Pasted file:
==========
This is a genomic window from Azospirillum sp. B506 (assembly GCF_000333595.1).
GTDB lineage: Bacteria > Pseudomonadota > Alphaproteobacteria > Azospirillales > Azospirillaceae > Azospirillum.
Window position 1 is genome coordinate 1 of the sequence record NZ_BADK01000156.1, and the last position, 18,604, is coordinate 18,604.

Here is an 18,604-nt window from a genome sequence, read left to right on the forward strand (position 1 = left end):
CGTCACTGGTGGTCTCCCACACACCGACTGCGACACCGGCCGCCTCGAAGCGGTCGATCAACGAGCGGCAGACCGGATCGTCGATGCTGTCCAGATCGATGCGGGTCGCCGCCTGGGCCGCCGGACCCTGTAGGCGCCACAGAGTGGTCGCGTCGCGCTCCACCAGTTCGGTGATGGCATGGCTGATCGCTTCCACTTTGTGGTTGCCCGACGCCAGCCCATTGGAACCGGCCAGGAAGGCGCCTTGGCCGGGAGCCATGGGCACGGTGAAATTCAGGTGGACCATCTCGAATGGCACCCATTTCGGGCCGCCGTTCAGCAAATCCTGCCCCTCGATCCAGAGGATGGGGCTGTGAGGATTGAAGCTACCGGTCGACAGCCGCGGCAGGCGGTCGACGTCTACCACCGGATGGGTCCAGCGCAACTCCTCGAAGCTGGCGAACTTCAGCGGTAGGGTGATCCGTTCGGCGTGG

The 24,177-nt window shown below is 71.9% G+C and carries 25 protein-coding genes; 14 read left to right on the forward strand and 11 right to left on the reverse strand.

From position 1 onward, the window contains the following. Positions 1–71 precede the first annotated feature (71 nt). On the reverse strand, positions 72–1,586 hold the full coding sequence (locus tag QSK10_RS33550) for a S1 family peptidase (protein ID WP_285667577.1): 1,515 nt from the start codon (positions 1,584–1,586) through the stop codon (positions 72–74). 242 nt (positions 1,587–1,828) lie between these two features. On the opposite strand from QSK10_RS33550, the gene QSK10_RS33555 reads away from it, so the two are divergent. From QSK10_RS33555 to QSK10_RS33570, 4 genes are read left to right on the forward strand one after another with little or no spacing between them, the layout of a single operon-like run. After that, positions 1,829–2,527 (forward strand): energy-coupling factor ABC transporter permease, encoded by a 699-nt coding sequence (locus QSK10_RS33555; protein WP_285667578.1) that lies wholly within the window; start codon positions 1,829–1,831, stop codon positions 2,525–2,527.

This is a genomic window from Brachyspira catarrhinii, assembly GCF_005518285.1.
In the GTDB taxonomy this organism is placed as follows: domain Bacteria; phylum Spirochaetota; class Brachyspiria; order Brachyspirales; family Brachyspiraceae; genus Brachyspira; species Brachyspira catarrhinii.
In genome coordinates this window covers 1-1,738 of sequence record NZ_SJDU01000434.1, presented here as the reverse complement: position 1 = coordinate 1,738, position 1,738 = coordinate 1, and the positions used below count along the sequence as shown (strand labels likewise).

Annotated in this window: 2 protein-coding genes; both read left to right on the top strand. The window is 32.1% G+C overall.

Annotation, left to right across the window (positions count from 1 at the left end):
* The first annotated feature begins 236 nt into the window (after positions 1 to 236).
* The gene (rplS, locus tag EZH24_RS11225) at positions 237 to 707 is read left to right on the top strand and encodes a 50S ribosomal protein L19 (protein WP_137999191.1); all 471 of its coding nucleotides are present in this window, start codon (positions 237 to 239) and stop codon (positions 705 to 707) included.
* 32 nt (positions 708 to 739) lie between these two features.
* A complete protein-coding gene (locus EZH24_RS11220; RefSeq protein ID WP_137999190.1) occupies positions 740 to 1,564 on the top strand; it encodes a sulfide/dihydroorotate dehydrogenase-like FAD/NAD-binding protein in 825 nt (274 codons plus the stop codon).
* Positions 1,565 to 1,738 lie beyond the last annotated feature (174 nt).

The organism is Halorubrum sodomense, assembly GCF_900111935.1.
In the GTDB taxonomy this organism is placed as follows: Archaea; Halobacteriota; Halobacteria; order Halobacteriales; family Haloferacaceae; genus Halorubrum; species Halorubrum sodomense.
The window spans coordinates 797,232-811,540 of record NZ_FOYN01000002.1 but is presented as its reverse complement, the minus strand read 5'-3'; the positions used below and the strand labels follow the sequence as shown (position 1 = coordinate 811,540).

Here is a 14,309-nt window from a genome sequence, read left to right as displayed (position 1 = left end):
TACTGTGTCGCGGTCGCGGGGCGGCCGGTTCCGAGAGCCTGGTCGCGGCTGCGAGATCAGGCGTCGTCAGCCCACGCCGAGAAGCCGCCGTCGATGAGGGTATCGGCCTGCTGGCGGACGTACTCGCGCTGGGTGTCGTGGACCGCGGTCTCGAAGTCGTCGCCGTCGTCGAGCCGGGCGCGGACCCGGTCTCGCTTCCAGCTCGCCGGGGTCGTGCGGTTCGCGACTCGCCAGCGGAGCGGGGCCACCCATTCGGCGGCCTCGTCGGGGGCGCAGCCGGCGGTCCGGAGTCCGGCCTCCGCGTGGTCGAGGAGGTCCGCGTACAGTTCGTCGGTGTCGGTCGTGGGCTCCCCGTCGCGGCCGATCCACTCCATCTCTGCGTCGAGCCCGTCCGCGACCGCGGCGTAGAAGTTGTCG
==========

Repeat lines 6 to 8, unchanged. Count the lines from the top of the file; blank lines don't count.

The 24,177-nt window shown below is 71.9% G+C and carries 25 protein-coding genes; 14 read left to right on the forward strand and 11 right to left on the reverse strand.

From position 1 onward, the window contains the following. Positions 1–71 precede the first annotated feature (71 nt). On the reverse strand, positions 72–1,586 hold the full coding sequence (locus tag QSK10_RS33550) for a S1 family peptidase (protein ID WP_285667577.1): 1,515 nt from the start codon (positions 1,584–1,586) through the stop codon (positions 72–74). 242 nt (positions 1,587–1,828) lie between these two features. On the opposite strand from QSK10_RS33550, the gene QSK10_RS33555 reads away from it, so the two are divergent. From QSK10_RS33555 to QSK10_RS33570, 4 genes are read left to right on the forward strand one after another with little or no spacing between them, the layout of a single operon-like run. After that, positions 1,829–2,527 (forward strand): energy-coupling factor ABC transporter permease, encoded by a 699-nt coding sequence (locus QSK10_RS33555; protein WP_285667578.1) that lies wholly within the window; start codon positions 1,829–1,831, stop codon positions 2,525–2,527.

This is a genomic window from Brachyspira catarrhinii, assembly GCF_005518285.1.